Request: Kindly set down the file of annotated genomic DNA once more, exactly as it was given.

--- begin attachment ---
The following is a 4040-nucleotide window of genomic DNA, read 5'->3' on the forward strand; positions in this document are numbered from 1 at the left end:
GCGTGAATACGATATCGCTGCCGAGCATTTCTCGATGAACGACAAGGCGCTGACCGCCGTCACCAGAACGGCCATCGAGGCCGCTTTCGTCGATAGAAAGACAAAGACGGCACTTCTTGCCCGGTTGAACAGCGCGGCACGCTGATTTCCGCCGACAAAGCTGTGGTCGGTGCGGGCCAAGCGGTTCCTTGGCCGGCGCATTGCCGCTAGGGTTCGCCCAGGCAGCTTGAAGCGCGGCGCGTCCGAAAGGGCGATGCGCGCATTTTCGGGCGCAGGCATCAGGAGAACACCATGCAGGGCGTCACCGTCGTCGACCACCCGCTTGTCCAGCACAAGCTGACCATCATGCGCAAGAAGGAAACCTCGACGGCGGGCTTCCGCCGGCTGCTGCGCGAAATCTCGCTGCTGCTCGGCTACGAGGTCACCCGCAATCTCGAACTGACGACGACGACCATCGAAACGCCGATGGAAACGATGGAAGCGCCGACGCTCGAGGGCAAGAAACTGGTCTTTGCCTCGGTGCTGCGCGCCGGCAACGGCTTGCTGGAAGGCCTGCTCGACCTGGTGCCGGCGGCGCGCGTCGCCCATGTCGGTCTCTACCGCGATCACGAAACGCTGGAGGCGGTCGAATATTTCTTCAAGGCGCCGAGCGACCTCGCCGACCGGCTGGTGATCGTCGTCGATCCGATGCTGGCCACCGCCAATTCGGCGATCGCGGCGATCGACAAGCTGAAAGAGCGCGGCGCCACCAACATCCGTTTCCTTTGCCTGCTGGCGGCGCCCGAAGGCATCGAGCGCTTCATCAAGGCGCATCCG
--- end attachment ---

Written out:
The following is a 4040-nucleotide window of genomic DNA, read 5'->3' on the forward strand; positions in this document are numbered from 1 at the left end:
GCGTGAATACGATATCGCTGCCGAGCATTTCTCGATGAACGACAAGGCGCTGACCGCCGTCACCAGAACGGCCATCGAGGCCGCTTTCGTCGATAGAAAGACAAAGACGGCACTTCTTGCCCGGTTGAACAGCGCGGCACGCTGATTTCCGCCGACAAAGCTGTGGTCGGTGCGGGCCAAGCGGTTCCTTGGCCGGCGCATTGCCGCTAGGGTTCGCCCAGGCAGCTTGAAGCGCGGCGCGTCCGAAAGGGCGATGCGCGCATTTTCGGGCGCAGGCATCAGGAGAACACCATGCAGGGCGTCACCGTCGTCGACCACCCGCTTGTCCAGCACAAGCTGACCATCATGCGCAAGAAGGAAACCTCGACGGCGGGCTTCCGCCGGCTGCTGCGCGAAATCTCGCTGCTGCTCGGCTACGAGGTCACCCGCAATCTCGAACTGACGACGACGACCATCGAAACGCCGATGGAAACGATGGAAGCGCCGACGCTCGAGGGCAAGAAACTGGTCTTTGCCTCGGTGCTGCGCGCCGGCAACGGCTTGCTGGAAGGCCTGCTCGACCTGGTGCCGGCGGCGCGCGTCGCCCATGTCGGTCTCTACCGCGATCACGAAACGCTGGAGGCGGTCGAATATTTCTTCAAGGCGCCGAGCGACCTCGCCGACCGGCTGGTGATCGTCGTCGATCCGATGCTGGCCACCGCCAATTCGGCGATCGCGGCGATCGACAAGCTGAAAGAGCGCGGCGCCACCAACATCCGTTTCCTTTGCCTGCTGGCGGCGCCCGAAGGCATCGAGCGCTTCATCAAGGCGCATCCG